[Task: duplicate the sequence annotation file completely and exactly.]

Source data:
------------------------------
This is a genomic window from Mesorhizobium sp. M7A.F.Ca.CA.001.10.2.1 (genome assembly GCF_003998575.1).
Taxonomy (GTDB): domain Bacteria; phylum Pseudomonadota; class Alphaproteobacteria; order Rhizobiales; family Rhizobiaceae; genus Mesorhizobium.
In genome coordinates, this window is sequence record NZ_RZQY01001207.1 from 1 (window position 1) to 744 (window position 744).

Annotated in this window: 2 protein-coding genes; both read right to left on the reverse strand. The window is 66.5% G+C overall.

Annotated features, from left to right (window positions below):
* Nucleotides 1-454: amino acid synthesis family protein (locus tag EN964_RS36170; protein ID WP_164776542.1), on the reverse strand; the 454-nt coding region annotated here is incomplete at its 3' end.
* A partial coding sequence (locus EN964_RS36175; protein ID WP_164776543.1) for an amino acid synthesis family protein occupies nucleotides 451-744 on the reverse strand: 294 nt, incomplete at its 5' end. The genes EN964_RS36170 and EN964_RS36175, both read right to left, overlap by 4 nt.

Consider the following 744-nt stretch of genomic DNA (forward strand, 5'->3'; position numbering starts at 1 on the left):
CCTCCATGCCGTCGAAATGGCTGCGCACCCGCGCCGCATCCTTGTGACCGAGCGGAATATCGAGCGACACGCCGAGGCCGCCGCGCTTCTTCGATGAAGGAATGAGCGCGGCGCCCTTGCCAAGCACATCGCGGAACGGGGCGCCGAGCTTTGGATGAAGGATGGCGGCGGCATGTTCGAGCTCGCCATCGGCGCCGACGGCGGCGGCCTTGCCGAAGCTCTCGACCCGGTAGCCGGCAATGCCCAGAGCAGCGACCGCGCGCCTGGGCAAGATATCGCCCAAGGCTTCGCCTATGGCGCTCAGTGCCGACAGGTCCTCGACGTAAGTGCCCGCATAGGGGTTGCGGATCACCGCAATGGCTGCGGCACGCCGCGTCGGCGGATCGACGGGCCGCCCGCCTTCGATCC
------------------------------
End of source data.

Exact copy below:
This is a genomic window from Mesorhizobium sp. M7A.F.Ca.CA.001.10.2.1 (genome assembly GCF_003998575.1).
Taxonomy (GTDB): domain Bacteria; phylum Pseudomonadota; class Alphaproteobacteria; order Rhizobiales; family Rhizobiaceae; genus Mesorhizobium.
In genome coordinates, this window is sequence record NZ_RZQY01001207.1 from 1 (window position 1) to 744 (window position 744).

Annotated in this window: 2 protein-coding genes; both read right to left on the reverse strand. The window is 66.5% G+C overall.

Annotated features, from left to right (window positions below):
* Nucleotides 1-454: amino acid synthesis family protein (locus tag EN964_RS36170; protein ID WP_164776542.1), on the reverse strand; the 454-nt coding region annotated here is incomplete at its 3' end.
* A partial coding sequence (locus EN964_RS36175; protein ID WP_164776543.1) for an amino acid synthesis family protein occupies nucleotides 451-744 on the reverse strand: 294 nt, incomplete at its 5' end. The genes EN964_RS36170 and EN964_RS36175, both read right to left, overlap by 4 nt.

Consider the following 744-nt stretch of genomic DNA (forward strand, 5'->3'; position numbering starts at 1 on the left):
CCTCCATGCCGTCGAAATGGCTGCGCACCCGCGCCGCATCCTTGTGACCGAGCGGAATATCGAGCGACACGCCGAGGCCGCCGCGCTTCTTCGATGAAGGAATGAGCGCGGCGCCCTTGCCAAGCACATCGCGGAACGGGGCGCCGAGCTTTGGATGAAGGATGGCGGCGGCATGTTCGAGCTCGCCATCGGCGCCGACGGCGGCGGCCTTGCCGAAGCTCTCGACCCGGTAGCCGGCAATGCCCAGAGCAGCGACCGCGCGCCTGGGCAAGATATCGCCCAAGGCTTCGCCTATGGCGCTCAGTGCCGACAGGTCCTCGACGTAAGTGCCCGCATAGGGGTTGCGGATCACCGCAATGGCTGCGGCACGCCGCGTCGGCGGATCGACGGGCCGCCCGCCTTCGATCC